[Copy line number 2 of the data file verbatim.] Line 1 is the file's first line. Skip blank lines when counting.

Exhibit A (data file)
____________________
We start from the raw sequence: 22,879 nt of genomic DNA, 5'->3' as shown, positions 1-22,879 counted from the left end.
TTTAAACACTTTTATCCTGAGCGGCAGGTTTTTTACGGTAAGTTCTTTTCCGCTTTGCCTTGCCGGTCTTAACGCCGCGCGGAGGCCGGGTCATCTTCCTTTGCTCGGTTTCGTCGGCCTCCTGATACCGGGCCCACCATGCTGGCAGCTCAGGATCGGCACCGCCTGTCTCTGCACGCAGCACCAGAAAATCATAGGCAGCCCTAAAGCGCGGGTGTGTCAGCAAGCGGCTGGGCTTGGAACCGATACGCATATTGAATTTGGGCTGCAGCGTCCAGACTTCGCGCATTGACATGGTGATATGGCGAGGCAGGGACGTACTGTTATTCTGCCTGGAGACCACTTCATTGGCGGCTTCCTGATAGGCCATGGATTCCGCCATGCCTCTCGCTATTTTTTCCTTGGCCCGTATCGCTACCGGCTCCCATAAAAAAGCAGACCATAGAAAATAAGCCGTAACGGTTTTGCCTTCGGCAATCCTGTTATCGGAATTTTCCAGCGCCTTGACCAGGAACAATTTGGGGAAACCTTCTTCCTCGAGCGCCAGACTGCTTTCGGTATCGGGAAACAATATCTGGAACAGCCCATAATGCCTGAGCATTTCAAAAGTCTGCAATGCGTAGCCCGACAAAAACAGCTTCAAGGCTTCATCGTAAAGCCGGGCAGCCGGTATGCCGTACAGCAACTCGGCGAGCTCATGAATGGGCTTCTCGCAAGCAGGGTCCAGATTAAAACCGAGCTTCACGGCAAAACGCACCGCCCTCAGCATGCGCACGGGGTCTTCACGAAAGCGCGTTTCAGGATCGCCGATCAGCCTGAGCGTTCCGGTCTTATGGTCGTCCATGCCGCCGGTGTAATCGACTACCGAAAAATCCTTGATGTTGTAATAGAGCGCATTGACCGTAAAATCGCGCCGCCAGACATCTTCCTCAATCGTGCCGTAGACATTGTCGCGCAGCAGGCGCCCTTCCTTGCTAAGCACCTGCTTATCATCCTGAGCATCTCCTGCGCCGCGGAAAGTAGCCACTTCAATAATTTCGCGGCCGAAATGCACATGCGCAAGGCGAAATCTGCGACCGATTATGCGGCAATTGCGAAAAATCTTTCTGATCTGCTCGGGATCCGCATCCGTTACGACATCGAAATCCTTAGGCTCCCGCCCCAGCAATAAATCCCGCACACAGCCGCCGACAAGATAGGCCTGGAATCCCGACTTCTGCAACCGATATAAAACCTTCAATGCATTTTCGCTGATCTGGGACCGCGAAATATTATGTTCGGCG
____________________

TTTAAACACTTTTATCCTGAGCGGCAGGTTTTTTACGGTAAGTTCTTTTCCGCTTTGCCTTGCCGGTCTTAACGCCGCGCGGAGGCCGGGTCATCTTCCTTTGCTCGGTTTCGTCGGCCTCCTGATACCGGGCCCACCATGCTGGCAGCTCAGGATCGGCACCGCCTGTCTCTGCACGCAGCACCAGAAAATCATAGGCAGCCCTAAAGCGCGGGTGTGTCAGCAAGCGGCTGGGCTTGGAACCGATACGCATATTGAATTTGGGCTGCAGCGTCCAGACTTCGCGCATTGACATGGTGATATGGCGAGGCAGGGACGTACTGTTATTCTGCCTGGAGACCACTTCATTGGCGGCTTCCTGATAGGCCATGGATTCCGCCATGCCTCTCGCTATTTTTTCCTTGGCCCGTATCGCTACCGGCTCCCATAAAAAAGCAGACCATAGAAAATAAGCCGTAACGGTTTTGCCTTCGGCAATCCTGTTATCGGAATTTTCCAGCGCCTTGACCAGGAACAATTTGGGGAAACCTTCTTCCTCGAGCGCCAGACTGCTTTCGGTATCGGGAAACAATATCTGGAACAGCCCATAATGCCTGAGCATTTCAAAAGTCTGCAATGCGTAGCCCGACAAAAACAGCTTCAAGGCTTCATCGTAAAGCCGGGCAGCCGGTATGCCGTACAGCAACTCGGCGAGCTCATGAATGGGCTTCTCGCAAGCAGGGTCCAGATTAAAACCGAGCTTCACGGCAAAACGCACCGCCCTCAGCATGCGCACGGGGTCTTCACGAAAGCGCGTTTCAGGATCGCCGATCAGCCTGAGCGTTCCGGTCTTATGGTCGTCCATGCCGCCGGTGTAATCGACTACCGAAAAATCCTTGATGTTGTAATAGAGCGCATTGACCGTAAAATCGCGCCGCCAGACATCTTCCTCAATCGTGCCGTAGACATTGTCGCGCAGCAGGCGCCCTTCCTTGCTAAGCACCTGCTTATCATCCTGAGCATCTCCTGCGCCGCGGAAAGTAGCCACTTCAATAATTTCGCGGCCGAAATGCACATGCGCAAGGCGAAATCTGCGACCGATTATGCGGCAATTGCGAAAAATCTTTCTGATCTGCTCGGGATCCGCATCCGTTACGACATCGAAATCCTTAGGCTCCCGCCCCAGCAATAAATCCCGCACACAGCCGCCGACAAGATAGGCCTGGAATCCCGACTTCTGCAACCGATATAAAACCTTCAATGCATTTTCGCTGATCTGGGACCGCGAAATATTATGTTCGGCG